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Watching African Queens: Njinga feels akin to the experience of bingeing a biopic and then racing to Google afterward to find out how much of it really happened — only you don’t need to wait til the end to get the facts, and you don’t need to rely on questionable search results for reliable answers. The Netflix series is a documentary that plays like an epic drama, weaving together expert interviews with lavishly produced scripted scenes.
The slight downside of this approach is that the series doesn’t dig as deeply as one might expect from either an extensive docuseries or a prestige miniseries; it’s less exhaustive analysis than intro course. But that’s kind of the point: “It’s time we all come together to know her name,” executive producer Jada Pinkett Smith declares in an opening voiceover. And on that front, African Queens: Njinga succeeds with flying colors.
African Queens: Njinga
Cast: Adesuwa Oni
Executive producers: Jada Pinkett Smith, Miguel Melendez, Terence Carter, Sahara Bushue, Jane Root, Maxine Watson, Ben Goold
As suggested by the colon in its title, African Queens: Njinga is just the first installment in an ongoing series set to focus on different female rulers from the continent. With rare exceptions (like Cleopatra, planned as the subject of season two), few are likely to be very familiar to most Americans. In that light, African Queens — like last year’s The Woman King — serves as both an overdue corrective to the Eurocentric narratives that dominate Western understanding of world history and a much-needed injection of fresh subject matter for an entertainment industry that’s already retraced the stories of Elizabeth I or Anne Boleyn more times than it’s possible to count.
As an opening gambit for such an endeavor, Njinga’s tale is hard to beat. African Queens picks up in early 17th-century Ndongo (now part of modern-day Angola) amid particularly troubled times; the Portuguese, with their insatiable hunger for slaves, have been encroaching on the territory for decades. Over four 45-minute chapters, the series traces a linear path through Njinga’s ascent from a beloved princess to a ferocious leader in her own right, famed for her skill as both a warrior and a diplomat. Her remarkable success in the face of European might, which to this day marks her as an enduring symbol of Angolan independence, makes her an easy heroine to root for.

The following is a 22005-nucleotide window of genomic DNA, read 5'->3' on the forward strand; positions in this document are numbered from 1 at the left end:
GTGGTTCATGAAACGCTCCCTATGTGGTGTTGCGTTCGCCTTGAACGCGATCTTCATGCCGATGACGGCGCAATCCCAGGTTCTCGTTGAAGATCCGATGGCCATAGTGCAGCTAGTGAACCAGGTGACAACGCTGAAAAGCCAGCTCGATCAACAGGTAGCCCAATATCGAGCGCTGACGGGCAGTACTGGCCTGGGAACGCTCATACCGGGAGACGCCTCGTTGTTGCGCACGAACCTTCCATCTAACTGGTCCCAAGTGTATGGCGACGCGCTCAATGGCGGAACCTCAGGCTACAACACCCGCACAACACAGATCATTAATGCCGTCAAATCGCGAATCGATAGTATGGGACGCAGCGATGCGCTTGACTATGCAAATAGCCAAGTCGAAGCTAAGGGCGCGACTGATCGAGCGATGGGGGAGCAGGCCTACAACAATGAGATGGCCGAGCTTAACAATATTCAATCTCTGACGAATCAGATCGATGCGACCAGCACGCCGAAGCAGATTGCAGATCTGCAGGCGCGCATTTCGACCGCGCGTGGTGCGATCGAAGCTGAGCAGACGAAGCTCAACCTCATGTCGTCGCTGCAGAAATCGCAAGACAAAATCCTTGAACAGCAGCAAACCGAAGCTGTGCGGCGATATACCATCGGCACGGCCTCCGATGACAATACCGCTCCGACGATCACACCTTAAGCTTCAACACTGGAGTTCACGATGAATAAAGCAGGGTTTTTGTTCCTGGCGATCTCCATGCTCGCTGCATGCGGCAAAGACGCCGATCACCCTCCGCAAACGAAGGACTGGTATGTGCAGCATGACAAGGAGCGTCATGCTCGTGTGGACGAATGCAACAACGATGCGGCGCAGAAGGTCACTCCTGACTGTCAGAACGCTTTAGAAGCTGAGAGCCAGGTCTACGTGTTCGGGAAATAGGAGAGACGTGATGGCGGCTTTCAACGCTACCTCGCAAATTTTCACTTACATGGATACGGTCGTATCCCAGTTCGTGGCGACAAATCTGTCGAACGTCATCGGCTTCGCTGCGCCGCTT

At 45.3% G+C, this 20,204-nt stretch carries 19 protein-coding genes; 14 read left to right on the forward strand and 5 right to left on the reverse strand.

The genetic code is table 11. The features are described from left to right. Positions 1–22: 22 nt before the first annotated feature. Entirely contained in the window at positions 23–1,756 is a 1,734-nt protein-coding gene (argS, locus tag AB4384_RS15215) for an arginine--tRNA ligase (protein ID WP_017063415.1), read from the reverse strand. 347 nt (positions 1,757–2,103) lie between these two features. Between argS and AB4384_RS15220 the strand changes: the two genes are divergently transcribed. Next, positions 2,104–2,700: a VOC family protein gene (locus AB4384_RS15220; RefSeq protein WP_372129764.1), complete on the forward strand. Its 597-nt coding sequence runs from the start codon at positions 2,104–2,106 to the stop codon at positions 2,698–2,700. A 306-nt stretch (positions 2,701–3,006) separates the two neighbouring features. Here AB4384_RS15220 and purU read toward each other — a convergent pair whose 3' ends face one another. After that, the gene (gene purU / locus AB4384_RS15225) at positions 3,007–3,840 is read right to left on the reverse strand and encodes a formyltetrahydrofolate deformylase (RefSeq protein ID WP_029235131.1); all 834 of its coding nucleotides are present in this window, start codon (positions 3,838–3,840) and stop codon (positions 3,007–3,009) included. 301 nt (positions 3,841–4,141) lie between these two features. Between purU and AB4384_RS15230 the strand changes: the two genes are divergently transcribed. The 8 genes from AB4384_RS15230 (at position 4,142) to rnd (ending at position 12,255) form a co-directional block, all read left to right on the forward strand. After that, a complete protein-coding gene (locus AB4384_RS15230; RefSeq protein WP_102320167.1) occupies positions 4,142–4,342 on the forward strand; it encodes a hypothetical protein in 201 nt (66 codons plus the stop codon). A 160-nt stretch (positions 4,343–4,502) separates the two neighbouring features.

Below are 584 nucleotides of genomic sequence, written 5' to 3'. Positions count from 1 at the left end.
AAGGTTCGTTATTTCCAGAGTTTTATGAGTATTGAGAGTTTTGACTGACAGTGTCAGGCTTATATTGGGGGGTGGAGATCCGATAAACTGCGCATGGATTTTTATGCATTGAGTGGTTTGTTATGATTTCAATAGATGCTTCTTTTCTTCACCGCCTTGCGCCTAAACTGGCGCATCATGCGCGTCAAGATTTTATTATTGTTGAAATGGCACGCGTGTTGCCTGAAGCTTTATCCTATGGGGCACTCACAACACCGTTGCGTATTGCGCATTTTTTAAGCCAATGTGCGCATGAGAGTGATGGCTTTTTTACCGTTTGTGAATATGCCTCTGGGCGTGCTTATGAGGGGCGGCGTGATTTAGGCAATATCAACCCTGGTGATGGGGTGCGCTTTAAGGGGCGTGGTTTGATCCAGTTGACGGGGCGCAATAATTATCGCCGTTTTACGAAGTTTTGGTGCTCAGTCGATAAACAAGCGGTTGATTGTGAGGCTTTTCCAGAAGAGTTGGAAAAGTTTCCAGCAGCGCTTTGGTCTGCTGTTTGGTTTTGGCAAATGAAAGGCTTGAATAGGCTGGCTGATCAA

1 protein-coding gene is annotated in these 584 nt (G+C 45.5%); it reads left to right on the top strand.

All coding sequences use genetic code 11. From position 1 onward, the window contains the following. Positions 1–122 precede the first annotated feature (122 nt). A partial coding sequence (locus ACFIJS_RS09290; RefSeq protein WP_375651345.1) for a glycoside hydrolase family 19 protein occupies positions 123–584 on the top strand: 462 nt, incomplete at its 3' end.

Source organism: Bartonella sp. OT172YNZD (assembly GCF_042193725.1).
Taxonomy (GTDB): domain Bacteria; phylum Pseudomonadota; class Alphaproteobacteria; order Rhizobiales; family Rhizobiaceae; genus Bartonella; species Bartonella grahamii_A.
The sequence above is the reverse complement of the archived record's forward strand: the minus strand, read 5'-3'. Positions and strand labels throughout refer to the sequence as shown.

Which isn’t to say African Queens completely glosses over the less savory aspects of her biography. Interview subjects tackle the conversation around Njinga’s personal involvement in the trading of slaves, for instance, with one carefully pointing out that “There are no perfect solutions in this time period because slavery is so endemic” while another patiently delineates between the kind of slavery Njinga’s family would have grown up with and the far more degrading chattel slavery practiced by Europeans. Rumors of Njinga committing fratricide or engaging in cannibalism are treated with similar caution. The talking heads weigh in with their informed opinions, but the questions — impossible to either prove or disprove at this point, centuries after her death — are ultimately left open.
But African Queens mostly paints a flattering, inspiring portrait of Njinga — and an indelible one, thanks to brisk storytelling that balances factual authority with vivid emotion. Although the hybrid format can take a bit of getting used to, it ultimately proves to be more an asset than a hindrance. The show’s charismatic roster of experts — which include the usual array of academics and historians, but also more close-up perspectives from figures like Queen Diambi Kabatusuila, woman king of the Bakwa Luntu people, or Rosa Cruz e Silva, former director of the National Archives of Angola — free the scripted portions from the burden of awkward exposition. It’s they who provide relevant context about the traditions of Njinga’s culture, or the intensifying rivalry between the Portuguese and the Dutch, or Njinga’s reasons for embracing Christianity.
Meanwhile, a charismatic ensemble and thoughtful scripts ensure we see Njinga not as a historical abstraction (as so many biopics and biographies render their subjects), but as a flesh-and-blood human. It’s one thing to hear about the queen’s closeness with her sisters or her anguish over the murder of her infant son; it’s another thing to watch these intense feelings play out before our eyes. Actor Adesuwa Oni commands the screen with all the confidence befitting this larger-than-life royal. Hers is a Njinga that can make an enemy’s blood run cold with a mirthless smile or disarm a would-be lover with her sensuality — or move us to tenderness with shows of vulnerability.
Oni is so magnetic, in fact, that I found myself wishing more than once that she’d been allowed to anchor, say, a Game of Thrones-style drama about the politics of Ndongo, rather than a highlights reel of her life. It’s in such moments that African Queens‘ unavoidable limitations, as a broad overview rather than a deep dive, are most keenly felt.
Arguably, though, that in itself may only be further proof of its effectiveness: If it’s slightly frustrating that this project only seems to be scratching the surface of Njinga’s complexity as a real ruler or narrative potential as a fictionalized heroine, it’s only because it mounts such a compelling case for her appeal to begin with.
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